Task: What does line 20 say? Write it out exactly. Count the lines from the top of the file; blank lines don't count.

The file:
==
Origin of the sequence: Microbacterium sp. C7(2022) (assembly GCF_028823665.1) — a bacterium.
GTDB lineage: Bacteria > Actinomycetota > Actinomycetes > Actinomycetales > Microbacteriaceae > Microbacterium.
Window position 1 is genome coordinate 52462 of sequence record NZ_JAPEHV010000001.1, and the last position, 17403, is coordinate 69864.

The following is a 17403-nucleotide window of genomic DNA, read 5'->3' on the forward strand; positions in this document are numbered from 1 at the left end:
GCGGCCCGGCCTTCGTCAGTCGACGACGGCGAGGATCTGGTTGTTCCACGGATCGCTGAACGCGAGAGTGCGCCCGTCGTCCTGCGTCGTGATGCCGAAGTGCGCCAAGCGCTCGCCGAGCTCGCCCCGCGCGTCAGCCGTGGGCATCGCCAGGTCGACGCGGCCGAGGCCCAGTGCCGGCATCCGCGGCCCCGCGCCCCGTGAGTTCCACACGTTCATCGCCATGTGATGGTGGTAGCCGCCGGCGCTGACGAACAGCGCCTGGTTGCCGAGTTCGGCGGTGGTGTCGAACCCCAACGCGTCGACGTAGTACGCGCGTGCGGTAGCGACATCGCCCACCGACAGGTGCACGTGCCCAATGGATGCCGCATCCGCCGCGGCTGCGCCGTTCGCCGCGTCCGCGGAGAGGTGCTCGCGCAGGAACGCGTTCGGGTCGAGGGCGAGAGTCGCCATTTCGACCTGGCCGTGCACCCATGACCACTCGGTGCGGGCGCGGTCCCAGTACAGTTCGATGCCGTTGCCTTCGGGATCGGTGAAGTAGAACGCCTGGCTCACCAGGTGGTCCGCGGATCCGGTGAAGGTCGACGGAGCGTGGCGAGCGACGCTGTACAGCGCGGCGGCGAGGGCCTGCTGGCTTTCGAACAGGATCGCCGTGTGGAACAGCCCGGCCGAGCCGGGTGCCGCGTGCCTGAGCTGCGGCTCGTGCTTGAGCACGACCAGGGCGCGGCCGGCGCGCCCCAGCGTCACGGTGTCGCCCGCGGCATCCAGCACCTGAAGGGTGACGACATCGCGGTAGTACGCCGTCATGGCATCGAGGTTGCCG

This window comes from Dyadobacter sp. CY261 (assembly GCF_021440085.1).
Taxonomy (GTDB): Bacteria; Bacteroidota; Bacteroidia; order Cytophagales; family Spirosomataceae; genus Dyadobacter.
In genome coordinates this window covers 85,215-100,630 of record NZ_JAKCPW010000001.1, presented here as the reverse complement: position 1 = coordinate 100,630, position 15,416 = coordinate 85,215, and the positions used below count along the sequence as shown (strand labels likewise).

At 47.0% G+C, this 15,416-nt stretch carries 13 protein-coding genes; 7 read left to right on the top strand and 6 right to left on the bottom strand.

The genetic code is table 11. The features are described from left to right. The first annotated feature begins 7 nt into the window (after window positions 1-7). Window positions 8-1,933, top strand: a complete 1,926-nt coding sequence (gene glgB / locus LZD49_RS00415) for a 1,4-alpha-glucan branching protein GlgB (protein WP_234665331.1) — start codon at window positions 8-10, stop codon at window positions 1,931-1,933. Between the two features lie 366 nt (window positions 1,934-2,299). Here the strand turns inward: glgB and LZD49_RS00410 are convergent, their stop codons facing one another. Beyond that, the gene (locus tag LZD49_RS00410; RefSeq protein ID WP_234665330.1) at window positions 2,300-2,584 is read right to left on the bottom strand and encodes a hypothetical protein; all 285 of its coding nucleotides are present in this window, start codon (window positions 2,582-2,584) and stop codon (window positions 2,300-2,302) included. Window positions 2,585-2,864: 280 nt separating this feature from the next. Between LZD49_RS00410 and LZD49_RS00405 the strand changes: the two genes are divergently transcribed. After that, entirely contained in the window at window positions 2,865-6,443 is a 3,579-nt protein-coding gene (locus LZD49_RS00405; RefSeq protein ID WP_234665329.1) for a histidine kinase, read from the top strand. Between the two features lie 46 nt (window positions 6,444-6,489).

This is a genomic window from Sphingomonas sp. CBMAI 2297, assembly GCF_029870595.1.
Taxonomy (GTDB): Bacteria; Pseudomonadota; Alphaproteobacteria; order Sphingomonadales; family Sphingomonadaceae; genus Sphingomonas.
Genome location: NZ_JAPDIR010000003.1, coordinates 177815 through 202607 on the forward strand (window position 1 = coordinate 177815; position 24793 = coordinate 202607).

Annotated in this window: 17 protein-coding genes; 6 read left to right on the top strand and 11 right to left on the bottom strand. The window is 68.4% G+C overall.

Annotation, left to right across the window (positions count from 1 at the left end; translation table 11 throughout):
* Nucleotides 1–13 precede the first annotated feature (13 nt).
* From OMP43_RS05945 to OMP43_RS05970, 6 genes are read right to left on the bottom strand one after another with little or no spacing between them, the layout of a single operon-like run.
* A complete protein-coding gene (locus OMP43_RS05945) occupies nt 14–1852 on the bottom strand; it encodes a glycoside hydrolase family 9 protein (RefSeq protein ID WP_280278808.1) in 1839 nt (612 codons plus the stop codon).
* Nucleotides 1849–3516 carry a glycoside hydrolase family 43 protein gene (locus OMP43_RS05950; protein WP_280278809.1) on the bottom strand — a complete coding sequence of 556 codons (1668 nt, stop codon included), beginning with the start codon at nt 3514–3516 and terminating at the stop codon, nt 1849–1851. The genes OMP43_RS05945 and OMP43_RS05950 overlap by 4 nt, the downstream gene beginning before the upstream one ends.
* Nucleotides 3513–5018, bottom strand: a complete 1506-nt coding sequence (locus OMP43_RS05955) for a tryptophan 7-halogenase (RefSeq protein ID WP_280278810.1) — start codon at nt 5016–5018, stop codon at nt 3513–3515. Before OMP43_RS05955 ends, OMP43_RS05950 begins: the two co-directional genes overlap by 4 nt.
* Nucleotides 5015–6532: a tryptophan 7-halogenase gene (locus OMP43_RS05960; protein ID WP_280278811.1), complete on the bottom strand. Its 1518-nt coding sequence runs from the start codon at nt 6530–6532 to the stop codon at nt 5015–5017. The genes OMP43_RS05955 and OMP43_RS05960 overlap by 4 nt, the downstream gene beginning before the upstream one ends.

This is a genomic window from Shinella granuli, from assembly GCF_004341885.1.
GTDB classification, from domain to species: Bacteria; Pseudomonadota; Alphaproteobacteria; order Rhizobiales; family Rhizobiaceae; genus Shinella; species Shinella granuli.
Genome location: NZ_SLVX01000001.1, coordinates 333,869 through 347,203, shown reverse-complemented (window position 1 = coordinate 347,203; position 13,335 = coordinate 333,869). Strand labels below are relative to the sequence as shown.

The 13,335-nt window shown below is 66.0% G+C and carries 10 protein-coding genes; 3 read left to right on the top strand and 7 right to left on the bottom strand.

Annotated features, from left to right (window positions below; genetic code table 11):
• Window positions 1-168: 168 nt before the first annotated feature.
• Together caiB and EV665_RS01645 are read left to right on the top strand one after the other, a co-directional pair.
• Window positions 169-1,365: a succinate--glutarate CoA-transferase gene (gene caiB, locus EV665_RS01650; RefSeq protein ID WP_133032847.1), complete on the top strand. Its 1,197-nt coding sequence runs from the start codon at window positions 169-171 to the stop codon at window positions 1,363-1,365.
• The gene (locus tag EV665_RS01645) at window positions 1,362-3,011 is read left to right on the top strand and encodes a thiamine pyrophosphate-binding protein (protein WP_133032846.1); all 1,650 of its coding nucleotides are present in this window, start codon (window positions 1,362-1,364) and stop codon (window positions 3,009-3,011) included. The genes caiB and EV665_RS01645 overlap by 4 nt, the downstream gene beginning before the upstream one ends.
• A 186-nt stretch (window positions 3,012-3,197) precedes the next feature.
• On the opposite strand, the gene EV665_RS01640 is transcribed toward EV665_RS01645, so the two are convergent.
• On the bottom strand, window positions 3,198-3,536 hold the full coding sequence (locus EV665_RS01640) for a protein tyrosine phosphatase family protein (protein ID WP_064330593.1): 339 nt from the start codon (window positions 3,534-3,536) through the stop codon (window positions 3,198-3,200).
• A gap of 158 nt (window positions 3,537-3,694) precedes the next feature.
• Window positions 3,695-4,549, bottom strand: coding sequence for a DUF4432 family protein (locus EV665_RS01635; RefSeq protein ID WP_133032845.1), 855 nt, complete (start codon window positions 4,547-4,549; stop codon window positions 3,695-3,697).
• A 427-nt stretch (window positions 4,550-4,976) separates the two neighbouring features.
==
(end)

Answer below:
* Nucleotides 3513–5018, bottom strand: a complete 1506-nt coding sequence (locus OMP43_RS05955) for a tryptophan 7-halogenase (RefSeq protein ID WP_280278810.1) — start codon at nt 5016–5018, stop codon at nt 3513–3515. Before OMP43_RS05955 ends, OMP43_RS05950 begins: the two co-directional genes overlap by 4 nt.